Further Reading On Latalante

Salles Gomes, P.E. (1972) Jean Vigo (London: Faber & Faber; 2nd edn 1998; first published in French in 1957), 149-94. Warner, Marina (1993) L'Atalante (London: BFI 'Film Classics').


This longer essay was written as a course assignment on what Godard called his last bourgeois film before retreating after the events of May 1968 into work in television as part of a group of film-makers. This film, a companion piece to La Chinoise (1967) is an analysis of consumerism and materialism. The very loose storyline has a materialistic couple, Corinne and Roland, who leave Paris for the weekend plotting to kill Roland's mother so as to inherit a fortune. They lose their car in a crash, manage to kill the mother, and meet a variety of strange characters, including, finally, a group of cannibalistic 'revolutionaries' who live in a forest, whom Corinne joins, eventually eating her husband.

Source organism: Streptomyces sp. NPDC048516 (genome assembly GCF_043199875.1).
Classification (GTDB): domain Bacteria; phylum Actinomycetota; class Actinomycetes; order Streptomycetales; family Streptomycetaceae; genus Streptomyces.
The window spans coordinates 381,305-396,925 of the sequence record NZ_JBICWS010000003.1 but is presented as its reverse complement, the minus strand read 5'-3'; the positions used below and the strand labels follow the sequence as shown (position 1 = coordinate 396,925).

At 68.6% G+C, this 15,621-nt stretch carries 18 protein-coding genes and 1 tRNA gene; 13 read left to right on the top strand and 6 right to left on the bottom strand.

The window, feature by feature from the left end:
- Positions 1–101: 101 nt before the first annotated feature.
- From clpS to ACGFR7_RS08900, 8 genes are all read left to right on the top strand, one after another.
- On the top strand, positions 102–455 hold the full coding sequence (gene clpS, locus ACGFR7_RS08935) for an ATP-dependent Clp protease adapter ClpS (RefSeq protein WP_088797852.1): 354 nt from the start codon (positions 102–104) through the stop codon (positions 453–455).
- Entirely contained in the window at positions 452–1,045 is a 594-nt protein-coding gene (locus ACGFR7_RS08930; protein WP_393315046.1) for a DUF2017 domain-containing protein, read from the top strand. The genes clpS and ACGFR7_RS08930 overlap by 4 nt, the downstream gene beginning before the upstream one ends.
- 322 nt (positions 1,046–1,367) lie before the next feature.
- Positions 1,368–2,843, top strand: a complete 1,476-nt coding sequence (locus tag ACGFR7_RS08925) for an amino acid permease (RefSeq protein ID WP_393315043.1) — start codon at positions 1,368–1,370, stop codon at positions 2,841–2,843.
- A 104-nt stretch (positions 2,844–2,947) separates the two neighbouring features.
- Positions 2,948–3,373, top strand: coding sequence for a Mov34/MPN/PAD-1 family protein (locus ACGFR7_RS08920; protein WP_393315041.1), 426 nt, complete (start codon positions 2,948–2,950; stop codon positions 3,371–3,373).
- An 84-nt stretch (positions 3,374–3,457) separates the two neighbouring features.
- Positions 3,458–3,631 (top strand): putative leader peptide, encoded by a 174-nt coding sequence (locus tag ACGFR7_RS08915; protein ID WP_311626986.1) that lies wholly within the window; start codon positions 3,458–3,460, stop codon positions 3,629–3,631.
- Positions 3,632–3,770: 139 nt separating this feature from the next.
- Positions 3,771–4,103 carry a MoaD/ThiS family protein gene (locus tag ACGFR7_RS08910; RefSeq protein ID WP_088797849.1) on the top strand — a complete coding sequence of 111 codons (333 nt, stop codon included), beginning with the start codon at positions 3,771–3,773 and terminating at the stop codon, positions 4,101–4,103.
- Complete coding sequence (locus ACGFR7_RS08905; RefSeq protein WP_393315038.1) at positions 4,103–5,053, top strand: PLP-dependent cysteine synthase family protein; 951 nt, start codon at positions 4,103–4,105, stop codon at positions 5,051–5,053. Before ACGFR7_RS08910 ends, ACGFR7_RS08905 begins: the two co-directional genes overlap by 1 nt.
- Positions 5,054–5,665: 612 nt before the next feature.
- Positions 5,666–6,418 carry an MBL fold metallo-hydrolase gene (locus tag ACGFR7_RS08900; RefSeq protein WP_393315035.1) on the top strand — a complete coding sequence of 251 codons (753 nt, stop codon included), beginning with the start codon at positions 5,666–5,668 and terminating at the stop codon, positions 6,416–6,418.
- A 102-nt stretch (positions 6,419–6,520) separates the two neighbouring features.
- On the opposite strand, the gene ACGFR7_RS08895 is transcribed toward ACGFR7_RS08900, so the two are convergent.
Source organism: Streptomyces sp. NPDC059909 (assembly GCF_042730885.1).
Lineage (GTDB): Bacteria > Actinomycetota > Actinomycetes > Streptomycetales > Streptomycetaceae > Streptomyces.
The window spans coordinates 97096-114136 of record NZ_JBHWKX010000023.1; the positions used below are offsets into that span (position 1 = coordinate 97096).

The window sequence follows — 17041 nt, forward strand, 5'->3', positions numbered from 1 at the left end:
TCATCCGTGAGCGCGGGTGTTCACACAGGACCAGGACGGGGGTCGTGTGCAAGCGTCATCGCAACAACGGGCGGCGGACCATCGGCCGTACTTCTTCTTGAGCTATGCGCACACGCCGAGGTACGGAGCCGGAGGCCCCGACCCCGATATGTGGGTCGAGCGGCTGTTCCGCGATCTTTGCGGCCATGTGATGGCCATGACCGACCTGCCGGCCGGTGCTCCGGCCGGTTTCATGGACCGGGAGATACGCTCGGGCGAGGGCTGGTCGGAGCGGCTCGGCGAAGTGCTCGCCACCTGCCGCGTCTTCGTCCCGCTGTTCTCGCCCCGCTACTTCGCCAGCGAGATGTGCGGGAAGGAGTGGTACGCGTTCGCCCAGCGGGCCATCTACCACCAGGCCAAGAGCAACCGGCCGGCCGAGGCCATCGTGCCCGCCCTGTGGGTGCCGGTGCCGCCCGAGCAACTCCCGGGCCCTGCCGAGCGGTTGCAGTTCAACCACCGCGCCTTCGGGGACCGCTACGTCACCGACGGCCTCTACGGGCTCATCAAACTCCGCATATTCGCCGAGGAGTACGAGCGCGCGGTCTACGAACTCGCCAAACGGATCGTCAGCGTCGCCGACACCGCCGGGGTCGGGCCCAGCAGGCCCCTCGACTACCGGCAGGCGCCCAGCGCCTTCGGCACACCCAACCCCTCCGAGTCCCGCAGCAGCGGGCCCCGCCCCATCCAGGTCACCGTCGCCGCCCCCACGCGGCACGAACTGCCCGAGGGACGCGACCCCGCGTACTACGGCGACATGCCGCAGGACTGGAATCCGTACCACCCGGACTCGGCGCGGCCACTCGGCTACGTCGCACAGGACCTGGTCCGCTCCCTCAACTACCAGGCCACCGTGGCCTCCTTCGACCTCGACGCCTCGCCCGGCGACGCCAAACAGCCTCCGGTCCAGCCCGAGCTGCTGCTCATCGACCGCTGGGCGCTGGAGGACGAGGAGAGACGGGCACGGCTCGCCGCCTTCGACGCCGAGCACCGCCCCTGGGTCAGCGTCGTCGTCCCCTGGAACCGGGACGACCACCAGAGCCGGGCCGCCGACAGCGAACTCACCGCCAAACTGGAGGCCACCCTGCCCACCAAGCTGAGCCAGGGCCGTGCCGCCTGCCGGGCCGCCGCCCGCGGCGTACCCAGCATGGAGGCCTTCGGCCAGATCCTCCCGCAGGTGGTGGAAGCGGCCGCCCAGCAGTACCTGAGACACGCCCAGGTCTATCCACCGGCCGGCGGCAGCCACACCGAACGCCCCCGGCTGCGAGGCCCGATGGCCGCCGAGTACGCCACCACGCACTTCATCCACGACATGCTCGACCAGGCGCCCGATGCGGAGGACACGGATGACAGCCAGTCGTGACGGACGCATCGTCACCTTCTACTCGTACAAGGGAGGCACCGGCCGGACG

The essay works through a number of illustrations of an over-arching point - the difficulty spectators have in identifying with the characters - through an investigation of mise-en-scène (décor, lighting, intertitles), framing and soundtrack (delivery, diegetic sounds, non-diegetic sounds/music). Unlike the previous essay, this one is particularly good in the way it backs up its points and illustrations with theoretical references, showing that considerable research has gone into its preparation. One might have expected references to standard Film Studies texts written by Bordwell and Thompson, or James Monaco; what is more impressive is the research into Brecht and even the reference to a venerable film manual, showing an inquisitive mind.

Note, too, how the reference system is organised. This is the reference-within-the-text system, often called the Harvard system. It can usefully be compared with the rather more cumbersome reference system used in the following essay, where it is not always clear to the reader what the reference is if it is signalled in notes by an 'op. cit'.

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